This movie was good, but not as good as the others. For one thing, the love scenes between Anakin and Padme were too long. I think the scenes should have been shortened a little, since the movie is more about action rather than romance. Also, the acting isn't the best, especially from Hayden. But as the story progresses it gets better, like during the arena battle. Violence: As expected from Star Wars, lots of violence involving blasters, lightsabers, and even some deaths-but no blood (that I recall). Sex: Anakin and Padme start to fall in love and eventually kiss. Padme wears some revealing outfits. Drinking/Drugs: One scene takes place in a bar, but no one's drunk.

What other families should know
Great messages
Too much violence
Too much sex
Too much consumerism
Too much drinking/drugs/smoking
Adult Written byKrbbup April 9, 2008
AGENot rated for age
QUALITY
 

Best Star Wars Movie Ever!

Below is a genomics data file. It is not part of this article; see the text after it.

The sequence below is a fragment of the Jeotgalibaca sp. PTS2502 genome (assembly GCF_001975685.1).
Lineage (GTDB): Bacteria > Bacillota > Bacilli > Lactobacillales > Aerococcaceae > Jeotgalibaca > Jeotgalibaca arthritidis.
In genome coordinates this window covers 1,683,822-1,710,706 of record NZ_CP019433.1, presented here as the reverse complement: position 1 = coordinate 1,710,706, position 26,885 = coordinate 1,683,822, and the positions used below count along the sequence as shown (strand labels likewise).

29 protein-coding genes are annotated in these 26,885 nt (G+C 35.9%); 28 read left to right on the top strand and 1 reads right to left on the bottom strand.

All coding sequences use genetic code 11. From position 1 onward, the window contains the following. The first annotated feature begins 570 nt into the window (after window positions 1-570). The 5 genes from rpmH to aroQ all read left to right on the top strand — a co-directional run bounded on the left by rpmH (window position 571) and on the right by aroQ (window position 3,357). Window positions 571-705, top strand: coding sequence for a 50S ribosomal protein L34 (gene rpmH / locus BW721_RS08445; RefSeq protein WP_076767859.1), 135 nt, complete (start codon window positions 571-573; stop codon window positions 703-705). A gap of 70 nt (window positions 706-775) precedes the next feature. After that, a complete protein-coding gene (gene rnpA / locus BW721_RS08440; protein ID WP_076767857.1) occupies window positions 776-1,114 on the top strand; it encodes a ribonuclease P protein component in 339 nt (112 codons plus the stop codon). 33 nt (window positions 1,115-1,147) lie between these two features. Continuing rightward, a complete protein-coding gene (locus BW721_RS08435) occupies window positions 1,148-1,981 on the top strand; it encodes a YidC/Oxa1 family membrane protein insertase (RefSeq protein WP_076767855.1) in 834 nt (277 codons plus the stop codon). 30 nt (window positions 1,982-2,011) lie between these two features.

I believe that this is the best Star Wars movie ever! Watch it see why. There are two parts that might bother children: the first is when Anakin's mother dies and the second is when Boba Fett's dad dies. But other than that, it is a wonderful movie, filled with action adventure and humor. Great for the whole family!

Kid, 12 years old Written bystarwarsisthebe... June 21, 2010
AGE
8
QUALITY
 

Best movie ever

BEST MOVIE EVER!!!!! it's sooooo good. the visual effects are awesome and the action is really fun and not that graphic. the most epic scene is the beginning of the Clone Wars on Geinosis and the arena fight. also on Geinosis. same with the amazing droid factory scene. again on Geinosis. i really like the beginning with Obi-Wan and Anakin chase Zam Wessel through the streets of Coroscant. Anakin also slaughters Tuskin Raiders in a scene but it's not shown

What other families should know
Great messages
Great role models